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Systematic review study supports that sickle cell trait increases risk for some health conditions

In the United States, an estimated 2.5 to 3 million people have a gene variant associated sickle cell trait (SCT) and most never have related health complications. Researchers have now identified three health conditions for which people with SCT are at increased risk.

The First Comprehensive Review

They include pulmonary embolism, proteinuria and chronic kidney disease. Findings from this first comprehensive review of clinical outcomes associated with SCT were published in the October 30, 2018, issue of the Annals of Internal Medicine.

"Our systematic review found little rigorous evidence for most medical conditions investigated in SCT," said Vence L. Bonham, Jr., J.D., study senior-author and associate investigator in the Social and Behavioral Research Branch at the National Human Genome Research Institute (NHGRI), part of the National Institutes of Health. "We need more research to clarify the health outcomes associated with SCT and to understand the interactions of additional genes with environmental exposures that may increase risk for some individuals."

Hematologists and sickle cell experts evaluated the association of SCT with 24 health conditions based on a review of scientific literature published between 1970 to 2018. Of more than 7,000 screened studies, they included 41 in the review. Researchers found a high-strength of evidence of increased risk for pulmonary embolism, proteinuria and chronic kidney disease. They also found a moderate level of evidence of increased risk for exertional rhabdomyolysis.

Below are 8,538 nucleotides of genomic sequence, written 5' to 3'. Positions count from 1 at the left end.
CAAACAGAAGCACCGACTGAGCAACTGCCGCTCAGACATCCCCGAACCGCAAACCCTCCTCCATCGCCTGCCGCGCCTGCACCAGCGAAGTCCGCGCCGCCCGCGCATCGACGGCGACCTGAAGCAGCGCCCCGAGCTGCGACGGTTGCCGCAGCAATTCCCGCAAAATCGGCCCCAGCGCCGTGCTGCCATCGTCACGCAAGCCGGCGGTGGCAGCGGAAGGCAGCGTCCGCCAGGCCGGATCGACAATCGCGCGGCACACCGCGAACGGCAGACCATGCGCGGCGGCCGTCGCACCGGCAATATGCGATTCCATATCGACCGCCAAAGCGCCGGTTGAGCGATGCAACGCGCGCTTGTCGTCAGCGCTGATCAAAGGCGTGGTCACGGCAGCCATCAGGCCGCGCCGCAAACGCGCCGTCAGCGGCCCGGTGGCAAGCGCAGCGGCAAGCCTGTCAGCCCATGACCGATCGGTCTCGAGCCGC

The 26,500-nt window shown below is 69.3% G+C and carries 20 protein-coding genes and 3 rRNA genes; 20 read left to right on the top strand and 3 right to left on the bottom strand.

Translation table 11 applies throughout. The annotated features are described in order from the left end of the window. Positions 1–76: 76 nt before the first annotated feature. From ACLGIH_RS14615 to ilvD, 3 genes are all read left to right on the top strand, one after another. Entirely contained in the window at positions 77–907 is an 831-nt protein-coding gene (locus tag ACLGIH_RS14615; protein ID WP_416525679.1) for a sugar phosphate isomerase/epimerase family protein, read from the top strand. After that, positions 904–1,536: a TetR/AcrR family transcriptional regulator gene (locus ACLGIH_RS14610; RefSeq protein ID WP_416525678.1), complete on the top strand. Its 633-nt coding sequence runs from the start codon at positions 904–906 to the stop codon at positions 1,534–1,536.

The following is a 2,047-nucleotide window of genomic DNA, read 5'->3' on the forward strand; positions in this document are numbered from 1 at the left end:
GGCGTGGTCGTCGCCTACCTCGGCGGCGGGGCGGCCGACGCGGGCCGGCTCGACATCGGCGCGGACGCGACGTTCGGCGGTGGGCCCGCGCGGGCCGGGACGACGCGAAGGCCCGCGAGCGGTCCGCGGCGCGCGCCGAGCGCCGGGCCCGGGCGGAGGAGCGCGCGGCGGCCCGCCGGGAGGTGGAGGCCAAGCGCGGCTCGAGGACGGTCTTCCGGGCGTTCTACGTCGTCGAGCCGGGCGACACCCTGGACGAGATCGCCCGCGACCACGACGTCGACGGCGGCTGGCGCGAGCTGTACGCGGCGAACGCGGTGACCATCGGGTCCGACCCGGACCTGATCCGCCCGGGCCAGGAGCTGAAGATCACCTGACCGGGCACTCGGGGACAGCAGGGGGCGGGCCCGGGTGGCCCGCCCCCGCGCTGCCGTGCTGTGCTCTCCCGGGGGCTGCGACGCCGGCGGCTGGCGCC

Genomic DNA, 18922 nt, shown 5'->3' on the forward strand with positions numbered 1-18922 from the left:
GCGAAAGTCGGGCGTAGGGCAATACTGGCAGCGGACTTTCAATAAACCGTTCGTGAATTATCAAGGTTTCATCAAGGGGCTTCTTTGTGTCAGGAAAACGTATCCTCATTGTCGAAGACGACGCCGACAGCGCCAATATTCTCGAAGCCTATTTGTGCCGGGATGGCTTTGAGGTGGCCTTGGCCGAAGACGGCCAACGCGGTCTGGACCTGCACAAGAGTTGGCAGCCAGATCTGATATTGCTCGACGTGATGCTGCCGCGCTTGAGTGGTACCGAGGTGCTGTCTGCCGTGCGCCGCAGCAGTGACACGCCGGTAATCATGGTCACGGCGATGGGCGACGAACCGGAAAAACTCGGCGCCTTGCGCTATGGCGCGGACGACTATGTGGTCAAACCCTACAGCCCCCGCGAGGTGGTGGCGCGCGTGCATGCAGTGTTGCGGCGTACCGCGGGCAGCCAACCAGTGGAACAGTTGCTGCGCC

"The studies reviewed suggested that SCT is associated with increased risk for rhabdomyolysis in extreme exertion-related circumstances," said Gregory Kato, M.D., director of the Adult Sickle Cell Center of Excellence at the University of Pittsburgh School of Medicine, citing guidelines from the American Society of Hematology. "Consistent use of universal precautions such as temperature-adjusted exertion and hydration may mitigate risk for exertional rhabdomyolysis."

They found no association between SCT and deep venous thrombosis, heart failure or cardiomyopathy, stroke and pediatric growth outcomes. The study is notable for the limited number of studies published on extreme physical exertion-related health outcomes, including sudden death in individuals with SCT; studies evaluated by the authors reported varying results.

"Our study did find that SCT is a risk factor for kidney disease, but there is insufficient evidence to show that it is associated with progression to end-stage renal disease requiring dialysis. Clearly, there is more work to be done to clarify all of the risks associated with SCT," said Rakhi Naik, M.D., M.H.S., at Johns Hopkins School of Medicine in Baltimore.

SCT is not a disease or condition; having SCT means that a person has inherited the sickle cell gene from a parent.

Last updated: October 30, 2018